Aortopulmonary Shunts: Blalock–Taussig, Potts, Waterston

, Marilyn J. Siegel2, Tomasz Miszalski-Jamka3, 4 and Robert Pelberg1



(1)
The Christ Hospital Heart and Vascular Center of Greater Cincinnati, The Lindner Center for Research and Education, Cincinnati, OH, USA

(2)
Mallinckrodt Institute of Radiology, Washington University School of Medicine, St. Louis, Missouri, USA

(3)
Department of Clinical Radiology and Imaging Diagnostics, 4th Military Hospital, Wrocław, Poland

(4)
Center for Diagnosis Prevention and Telemedicine, John Paul II Hospital, Kraków, Poland

 



Abstract

Systemic artery-to-pulmonary artery shunts are palliative surgical procedures performed to increase the blood flow to the lungs for the relief of cyanosis and to enlarge the pulmonary arteries. Palliative procedures improve oxygen saturation, but they also can result in volume loading of the systemic ventricle and possible pulmonary hypertension.



22.1 Indications


Systemic artery-to-pulmonary artery shunts are palliative surgical procedures performed to increase the blood flow to the lungs for the relief of cyanosis and to enlarge the pulmonary arteries. Palliative procedures improve oxygen saturation, but they also can result in volume loading of the systemic ventricle and possible pulmonary hypertension.


22.2 Blalock–Taussig Shunts


The original (classic) Blalock–Taussig (BT) shunt (described in 1945) involved ligation and division of the left subclavian artery and an end-to-side anastomosis of the proximal left subclavian artery to the pulmonary artery. Restitution of flow in the ipsilateral upper limb was dependent on collateral vessel formation. Disadvantages of the classic BT shunt included possible distortion or kinking of the subclavian or pulmonary arteries at the anastomotic sites and the potential for abnormal growth of the arm ipsilateral to the shunt (due to a steal phenomenon). The classic BT shunt is now rarely used for palliative surgery.

The subsequent, modified Blalock–Taussig (MBT) shunt uses a synthetic graft of polytetrafluoroethylene to create a side-to-side shunt between the subclavian artery and ipsilateral right or left pulmonary artery (Figs. 22.1 and 22.2). Advantages of the MBT include less distortion of the pulmonary arteries (although it can still occur), better growth of the pulmonary tree, and preserved blood flow to the ipsilateral arm. Distortion of the ipsilateral pulmonary artery has been reported in 24–33 % of patients, hemodynamically significant pulmonary artery stenosis in 14 % of patients, and shunt narrowing at the anastomosis in 50 % of patients [1, 2]. Rarely, there is complete occlusion of the pulmonary artery or the shunt [1, 2]. Another not uncommon complication of the MBT shunt is shunt thrombosis (Fig. 22.3). This is usually a late complication but can occur in the early postoperative period.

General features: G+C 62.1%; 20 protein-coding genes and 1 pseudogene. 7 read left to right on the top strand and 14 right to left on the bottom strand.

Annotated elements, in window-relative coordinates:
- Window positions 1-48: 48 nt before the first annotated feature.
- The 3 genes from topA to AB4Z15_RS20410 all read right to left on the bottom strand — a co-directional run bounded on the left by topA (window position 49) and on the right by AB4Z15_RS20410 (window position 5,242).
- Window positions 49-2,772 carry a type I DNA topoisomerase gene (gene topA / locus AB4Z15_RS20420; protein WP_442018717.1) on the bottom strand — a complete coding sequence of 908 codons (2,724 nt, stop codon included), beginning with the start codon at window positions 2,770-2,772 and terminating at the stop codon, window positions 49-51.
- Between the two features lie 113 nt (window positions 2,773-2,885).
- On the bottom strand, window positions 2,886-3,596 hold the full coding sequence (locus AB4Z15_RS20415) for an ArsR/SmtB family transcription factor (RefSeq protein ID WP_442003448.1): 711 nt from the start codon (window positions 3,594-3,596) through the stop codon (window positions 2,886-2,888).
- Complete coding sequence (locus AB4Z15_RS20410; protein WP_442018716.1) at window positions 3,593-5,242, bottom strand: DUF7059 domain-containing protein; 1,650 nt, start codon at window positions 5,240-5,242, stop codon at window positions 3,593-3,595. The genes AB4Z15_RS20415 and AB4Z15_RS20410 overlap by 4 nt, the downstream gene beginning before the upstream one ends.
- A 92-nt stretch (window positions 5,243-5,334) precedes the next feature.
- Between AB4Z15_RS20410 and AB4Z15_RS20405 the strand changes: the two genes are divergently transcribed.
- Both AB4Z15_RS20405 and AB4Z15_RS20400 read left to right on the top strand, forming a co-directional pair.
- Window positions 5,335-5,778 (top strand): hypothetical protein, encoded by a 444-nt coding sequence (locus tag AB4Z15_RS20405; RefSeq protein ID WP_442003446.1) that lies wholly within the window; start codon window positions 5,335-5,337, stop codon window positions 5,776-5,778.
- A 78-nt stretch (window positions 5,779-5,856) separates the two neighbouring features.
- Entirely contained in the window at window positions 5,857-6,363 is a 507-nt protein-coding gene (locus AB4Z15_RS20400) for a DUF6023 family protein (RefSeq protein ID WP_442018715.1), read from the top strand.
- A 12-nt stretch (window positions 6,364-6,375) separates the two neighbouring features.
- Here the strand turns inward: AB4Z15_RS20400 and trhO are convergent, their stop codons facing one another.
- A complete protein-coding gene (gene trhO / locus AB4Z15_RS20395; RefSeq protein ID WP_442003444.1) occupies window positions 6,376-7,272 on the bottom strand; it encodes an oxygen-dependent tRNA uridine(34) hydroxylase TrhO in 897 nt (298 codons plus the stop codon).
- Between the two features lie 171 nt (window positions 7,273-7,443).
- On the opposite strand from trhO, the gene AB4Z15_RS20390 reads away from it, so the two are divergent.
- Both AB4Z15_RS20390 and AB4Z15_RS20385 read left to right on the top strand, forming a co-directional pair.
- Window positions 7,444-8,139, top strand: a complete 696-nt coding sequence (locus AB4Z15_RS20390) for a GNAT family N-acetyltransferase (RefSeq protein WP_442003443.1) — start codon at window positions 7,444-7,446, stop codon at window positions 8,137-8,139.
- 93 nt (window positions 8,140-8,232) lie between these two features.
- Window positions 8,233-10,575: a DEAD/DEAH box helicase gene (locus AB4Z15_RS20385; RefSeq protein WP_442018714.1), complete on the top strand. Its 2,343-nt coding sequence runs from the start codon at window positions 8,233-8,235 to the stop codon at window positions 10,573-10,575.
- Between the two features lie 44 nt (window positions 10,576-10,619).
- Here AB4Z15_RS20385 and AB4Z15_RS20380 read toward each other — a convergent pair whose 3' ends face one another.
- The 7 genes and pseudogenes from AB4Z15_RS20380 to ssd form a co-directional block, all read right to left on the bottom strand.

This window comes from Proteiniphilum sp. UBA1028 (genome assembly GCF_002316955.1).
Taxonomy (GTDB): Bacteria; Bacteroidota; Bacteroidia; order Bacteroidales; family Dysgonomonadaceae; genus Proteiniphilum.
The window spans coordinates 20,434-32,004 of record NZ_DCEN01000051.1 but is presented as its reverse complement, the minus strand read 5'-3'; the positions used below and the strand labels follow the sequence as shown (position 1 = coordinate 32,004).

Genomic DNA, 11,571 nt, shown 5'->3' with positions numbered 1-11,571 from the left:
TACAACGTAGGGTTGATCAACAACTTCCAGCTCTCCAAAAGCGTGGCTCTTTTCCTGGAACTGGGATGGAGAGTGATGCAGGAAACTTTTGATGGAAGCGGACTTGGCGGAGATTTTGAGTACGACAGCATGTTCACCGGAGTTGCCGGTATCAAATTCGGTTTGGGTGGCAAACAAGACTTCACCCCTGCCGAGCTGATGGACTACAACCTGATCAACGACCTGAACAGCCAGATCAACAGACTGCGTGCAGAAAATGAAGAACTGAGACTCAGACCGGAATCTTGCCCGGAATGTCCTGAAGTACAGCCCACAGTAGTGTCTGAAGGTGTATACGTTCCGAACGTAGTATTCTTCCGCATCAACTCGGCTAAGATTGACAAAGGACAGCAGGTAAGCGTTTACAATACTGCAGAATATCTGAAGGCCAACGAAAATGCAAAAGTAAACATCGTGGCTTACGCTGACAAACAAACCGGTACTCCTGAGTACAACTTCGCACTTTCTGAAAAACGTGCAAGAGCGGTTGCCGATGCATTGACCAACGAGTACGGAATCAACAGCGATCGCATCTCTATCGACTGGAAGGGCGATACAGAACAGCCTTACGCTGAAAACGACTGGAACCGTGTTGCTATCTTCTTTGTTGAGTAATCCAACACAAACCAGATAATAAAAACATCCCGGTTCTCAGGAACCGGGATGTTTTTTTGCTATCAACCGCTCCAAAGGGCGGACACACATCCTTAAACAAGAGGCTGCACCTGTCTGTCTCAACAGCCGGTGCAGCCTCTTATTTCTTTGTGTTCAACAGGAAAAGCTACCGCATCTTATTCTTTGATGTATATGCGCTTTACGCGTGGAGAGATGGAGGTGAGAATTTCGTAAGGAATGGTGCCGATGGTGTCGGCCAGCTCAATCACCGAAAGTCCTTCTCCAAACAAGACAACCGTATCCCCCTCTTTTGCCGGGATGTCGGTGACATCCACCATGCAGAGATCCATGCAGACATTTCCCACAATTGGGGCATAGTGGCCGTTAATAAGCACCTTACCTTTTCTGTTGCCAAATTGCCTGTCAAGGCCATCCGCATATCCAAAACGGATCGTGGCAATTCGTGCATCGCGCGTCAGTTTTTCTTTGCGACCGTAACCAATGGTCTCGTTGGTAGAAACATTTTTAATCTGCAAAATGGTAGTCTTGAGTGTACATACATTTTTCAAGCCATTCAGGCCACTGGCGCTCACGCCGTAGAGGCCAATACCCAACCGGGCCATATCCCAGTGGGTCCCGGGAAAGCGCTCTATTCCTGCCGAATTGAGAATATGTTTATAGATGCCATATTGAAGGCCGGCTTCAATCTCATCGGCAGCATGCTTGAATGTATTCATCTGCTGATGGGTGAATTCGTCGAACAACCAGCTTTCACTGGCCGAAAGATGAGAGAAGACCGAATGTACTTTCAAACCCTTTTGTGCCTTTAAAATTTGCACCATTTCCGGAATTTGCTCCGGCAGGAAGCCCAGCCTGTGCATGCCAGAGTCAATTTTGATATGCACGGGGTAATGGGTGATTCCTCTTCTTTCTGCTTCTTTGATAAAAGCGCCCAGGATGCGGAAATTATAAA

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Fig. 22.1
Modified Blalock–Taussig shunt. This procedure involves interposition of a prosthetic graft of polytetrafluoroethylene between the subclavian artery and ipsilateral right or left pulmonary artery. Ao aorta, MPA main pulmonary artery, RPA right pulmonary artery, RSA right subclavian artery


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Fig. 22.2
Modified Blalock–Taussig shunt. Panel (a) is a 3D reconstruction illustrating the shunt between the right subclavian artery and right pulmonary artery. Panels (b) and (c) are 3D views in two separate patients showing a shunt between the left subclavian artery and the left pulmonary artery. Arrow Blalock–Taussig shunt, RPA right pulmonary artery, LPA left pulmonary artery, SCA right subclavian artery


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Fig. 22.3
Shunt thrombosis in a patient with single-ventricle physiology. Panel (a) is an axial view showing no flow in the Blalock–Taussig shunt (arrow). Panel (b) is a coronal cut and panel (c) is an oblique sagittal view. In panels (b) and (c), the Blalock–Taussig shunt (arrow

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Mar 15, 2016 | Posted by in ULTRASONOGRAPHY | Comments Off on Aortopulmonary Shunts: Blalock–Taussig, Potts, Waterston
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